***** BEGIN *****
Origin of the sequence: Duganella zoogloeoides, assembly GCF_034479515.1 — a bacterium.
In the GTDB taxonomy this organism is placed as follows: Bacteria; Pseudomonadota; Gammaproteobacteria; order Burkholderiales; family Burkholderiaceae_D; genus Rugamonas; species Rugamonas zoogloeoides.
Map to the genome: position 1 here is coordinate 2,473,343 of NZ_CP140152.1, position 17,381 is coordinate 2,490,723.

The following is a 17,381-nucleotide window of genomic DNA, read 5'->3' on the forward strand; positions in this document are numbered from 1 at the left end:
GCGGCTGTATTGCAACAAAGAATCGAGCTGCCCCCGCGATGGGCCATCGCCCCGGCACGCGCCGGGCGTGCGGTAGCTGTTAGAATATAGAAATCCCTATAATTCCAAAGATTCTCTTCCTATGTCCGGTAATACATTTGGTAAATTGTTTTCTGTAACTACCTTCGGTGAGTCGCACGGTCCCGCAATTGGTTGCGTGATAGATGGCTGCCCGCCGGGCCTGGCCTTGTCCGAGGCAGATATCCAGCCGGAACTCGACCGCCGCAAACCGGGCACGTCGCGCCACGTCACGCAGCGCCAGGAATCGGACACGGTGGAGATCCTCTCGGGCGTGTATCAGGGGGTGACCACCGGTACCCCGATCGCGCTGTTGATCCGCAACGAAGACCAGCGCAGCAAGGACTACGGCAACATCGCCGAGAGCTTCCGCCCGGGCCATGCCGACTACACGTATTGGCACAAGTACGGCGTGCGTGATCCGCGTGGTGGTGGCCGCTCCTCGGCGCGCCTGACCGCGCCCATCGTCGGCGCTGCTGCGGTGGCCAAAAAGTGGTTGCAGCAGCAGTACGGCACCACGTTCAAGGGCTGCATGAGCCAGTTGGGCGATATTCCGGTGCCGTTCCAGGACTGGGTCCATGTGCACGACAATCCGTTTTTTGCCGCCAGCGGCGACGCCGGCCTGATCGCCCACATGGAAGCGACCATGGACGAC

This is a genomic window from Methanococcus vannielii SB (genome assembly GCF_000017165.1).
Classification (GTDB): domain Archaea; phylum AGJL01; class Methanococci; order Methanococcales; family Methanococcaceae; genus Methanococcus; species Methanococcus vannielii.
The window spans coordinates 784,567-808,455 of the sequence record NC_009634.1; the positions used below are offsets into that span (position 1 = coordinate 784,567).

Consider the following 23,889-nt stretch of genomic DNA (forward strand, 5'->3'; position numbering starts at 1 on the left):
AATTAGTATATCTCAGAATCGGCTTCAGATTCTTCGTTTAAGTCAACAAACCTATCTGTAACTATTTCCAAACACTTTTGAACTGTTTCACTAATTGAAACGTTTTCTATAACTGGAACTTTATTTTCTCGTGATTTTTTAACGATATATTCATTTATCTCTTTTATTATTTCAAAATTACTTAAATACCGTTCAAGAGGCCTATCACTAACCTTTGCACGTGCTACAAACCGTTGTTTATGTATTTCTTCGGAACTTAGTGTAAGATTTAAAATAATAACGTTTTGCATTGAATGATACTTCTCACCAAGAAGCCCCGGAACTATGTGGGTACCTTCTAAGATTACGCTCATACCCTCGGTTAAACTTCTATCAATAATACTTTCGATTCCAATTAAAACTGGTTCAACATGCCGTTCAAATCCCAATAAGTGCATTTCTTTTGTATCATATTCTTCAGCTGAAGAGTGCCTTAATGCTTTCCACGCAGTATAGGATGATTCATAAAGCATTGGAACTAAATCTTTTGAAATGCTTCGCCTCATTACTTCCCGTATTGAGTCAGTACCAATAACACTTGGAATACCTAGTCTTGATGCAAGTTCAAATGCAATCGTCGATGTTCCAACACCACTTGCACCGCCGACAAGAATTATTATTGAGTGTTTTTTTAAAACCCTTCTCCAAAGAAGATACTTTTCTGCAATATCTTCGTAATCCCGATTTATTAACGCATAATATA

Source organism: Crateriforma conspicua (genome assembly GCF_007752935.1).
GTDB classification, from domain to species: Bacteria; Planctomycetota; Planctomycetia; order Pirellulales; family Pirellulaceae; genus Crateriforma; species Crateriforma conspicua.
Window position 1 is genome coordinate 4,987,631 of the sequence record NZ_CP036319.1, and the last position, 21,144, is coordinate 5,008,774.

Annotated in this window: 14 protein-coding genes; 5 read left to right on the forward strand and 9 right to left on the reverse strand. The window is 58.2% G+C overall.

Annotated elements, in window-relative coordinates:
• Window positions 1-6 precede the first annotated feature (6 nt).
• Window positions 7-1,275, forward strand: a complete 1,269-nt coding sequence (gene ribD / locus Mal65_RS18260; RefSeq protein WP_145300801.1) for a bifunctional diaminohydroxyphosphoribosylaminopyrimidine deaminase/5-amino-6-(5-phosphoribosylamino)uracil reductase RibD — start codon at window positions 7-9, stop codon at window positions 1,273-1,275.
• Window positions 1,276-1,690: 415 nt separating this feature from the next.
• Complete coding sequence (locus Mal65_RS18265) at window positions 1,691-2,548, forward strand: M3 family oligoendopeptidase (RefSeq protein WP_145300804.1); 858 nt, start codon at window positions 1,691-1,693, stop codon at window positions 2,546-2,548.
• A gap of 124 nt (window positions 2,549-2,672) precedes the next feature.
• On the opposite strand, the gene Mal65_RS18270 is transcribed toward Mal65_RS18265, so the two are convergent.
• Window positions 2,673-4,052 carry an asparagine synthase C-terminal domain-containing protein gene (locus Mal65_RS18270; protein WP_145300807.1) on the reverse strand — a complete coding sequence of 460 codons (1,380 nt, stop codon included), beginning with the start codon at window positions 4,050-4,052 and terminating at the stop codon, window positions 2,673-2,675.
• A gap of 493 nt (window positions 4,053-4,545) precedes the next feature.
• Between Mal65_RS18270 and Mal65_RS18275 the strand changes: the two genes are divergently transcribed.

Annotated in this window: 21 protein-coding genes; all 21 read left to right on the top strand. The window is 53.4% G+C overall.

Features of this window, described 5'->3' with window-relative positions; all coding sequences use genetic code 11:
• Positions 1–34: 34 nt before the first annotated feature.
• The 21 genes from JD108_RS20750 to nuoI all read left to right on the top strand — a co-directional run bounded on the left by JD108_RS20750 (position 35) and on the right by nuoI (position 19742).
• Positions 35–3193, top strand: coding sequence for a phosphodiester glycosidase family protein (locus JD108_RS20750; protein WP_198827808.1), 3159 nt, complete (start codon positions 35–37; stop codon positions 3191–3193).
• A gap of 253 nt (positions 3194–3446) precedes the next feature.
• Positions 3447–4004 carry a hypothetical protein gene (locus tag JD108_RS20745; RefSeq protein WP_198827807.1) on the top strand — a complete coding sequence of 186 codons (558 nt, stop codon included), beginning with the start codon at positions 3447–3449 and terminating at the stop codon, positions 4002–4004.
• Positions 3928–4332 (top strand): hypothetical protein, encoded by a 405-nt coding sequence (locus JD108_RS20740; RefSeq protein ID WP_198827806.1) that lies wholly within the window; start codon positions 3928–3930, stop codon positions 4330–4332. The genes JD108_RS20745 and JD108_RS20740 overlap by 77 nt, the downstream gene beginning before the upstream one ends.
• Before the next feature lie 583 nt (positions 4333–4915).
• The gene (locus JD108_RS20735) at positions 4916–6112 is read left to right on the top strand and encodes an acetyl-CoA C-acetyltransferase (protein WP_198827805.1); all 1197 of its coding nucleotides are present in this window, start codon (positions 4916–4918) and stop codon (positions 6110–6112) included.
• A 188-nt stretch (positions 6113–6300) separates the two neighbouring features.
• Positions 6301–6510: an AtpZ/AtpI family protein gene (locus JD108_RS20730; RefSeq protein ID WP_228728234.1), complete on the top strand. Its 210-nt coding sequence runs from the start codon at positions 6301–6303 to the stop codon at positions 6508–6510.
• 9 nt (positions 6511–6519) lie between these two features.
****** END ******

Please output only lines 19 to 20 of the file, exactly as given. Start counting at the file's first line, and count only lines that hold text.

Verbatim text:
• Complete coding sequence (locus Mal65_RS18265) at window positions 1,691-2,548, forward strand: M3 family oligoendopeptidase (RefSeq protein WP_145300804.1); 858 nt, start codon at window positions 1,691-1,693, stop codon at window positions 2,546-2,548.
• A gap of 124 nt (window positions 2,549-2,672) precedes the next feature.